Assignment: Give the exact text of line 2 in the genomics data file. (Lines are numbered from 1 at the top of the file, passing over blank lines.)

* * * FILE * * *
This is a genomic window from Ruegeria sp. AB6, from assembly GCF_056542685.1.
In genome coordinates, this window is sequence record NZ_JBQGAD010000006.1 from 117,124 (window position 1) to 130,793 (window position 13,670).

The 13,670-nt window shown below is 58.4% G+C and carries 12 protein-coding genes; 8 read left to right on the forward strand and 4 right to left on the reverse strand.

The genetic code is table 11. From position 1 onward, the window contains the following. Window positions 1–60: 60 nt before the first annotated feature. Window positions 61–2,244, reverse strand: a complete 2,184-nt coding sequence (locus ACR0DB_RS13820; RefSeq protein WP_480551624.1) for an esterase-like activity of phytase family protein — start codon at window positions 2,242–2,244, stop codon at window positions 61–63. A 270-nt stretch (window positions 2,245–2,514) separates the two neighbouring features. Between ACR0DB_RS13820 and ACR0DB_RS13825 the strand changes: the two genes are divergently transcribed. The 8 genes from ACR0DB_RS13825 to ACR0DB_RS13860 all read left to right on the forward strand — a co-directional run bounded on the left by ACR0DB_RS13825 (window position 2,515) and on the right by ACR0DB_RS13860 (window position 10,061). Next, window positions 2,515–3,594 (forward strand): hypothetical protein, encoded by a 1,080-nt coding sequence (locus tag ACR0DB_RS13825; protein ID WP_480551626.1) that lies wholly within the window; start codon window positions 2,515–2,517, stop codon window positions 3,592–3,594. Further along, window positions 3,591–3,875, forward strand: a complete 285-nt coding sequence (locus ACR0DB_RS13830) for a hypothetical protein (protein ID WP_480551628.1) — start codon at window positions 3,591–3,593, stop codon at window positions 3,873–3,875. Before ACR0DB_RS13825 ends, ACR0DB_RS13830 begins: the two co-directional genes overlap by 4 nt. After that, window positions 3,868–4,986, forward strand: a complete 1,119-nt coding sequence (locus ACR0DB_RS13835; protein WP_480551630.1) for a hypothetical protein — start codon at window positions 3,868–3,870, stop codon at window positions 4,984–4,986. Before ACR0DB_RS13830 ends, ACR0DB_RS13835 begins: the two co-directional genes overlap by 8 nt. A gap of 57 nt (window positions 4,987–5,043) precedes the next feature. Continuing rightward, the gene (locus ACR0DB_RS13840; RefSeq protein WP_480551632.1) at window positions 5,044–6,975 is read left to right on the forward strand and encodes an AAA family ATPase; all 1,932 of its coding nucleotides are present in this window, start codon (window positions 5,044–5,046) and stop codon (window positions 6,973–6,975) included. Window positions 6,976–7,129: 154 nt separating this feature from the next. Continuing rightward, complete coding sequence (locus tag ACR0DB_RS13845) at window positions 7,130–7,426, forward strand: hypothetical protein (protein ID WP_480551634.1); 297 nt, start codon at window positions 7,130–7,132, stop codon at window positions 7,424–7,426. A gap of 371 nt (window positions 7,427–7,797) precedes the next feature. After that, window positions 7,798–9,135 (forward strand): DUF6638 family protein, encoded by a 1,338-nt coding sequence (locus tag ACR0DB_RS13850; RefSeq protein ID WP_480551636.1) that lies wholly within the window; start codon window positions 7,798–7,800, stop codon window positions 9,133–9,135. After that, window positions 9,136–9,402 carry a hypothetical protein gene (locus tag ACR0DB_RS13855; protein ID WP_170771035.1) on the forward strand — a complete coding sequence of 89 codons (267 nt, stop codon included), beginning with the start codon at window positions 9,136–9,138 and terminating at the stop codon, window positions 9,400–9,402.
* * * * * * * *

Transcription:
In genome coordinates, this window is sequence record NZ_JBQGAD010000006.1 from 117,124 (window position 1) to 130,793 (window position 13,670).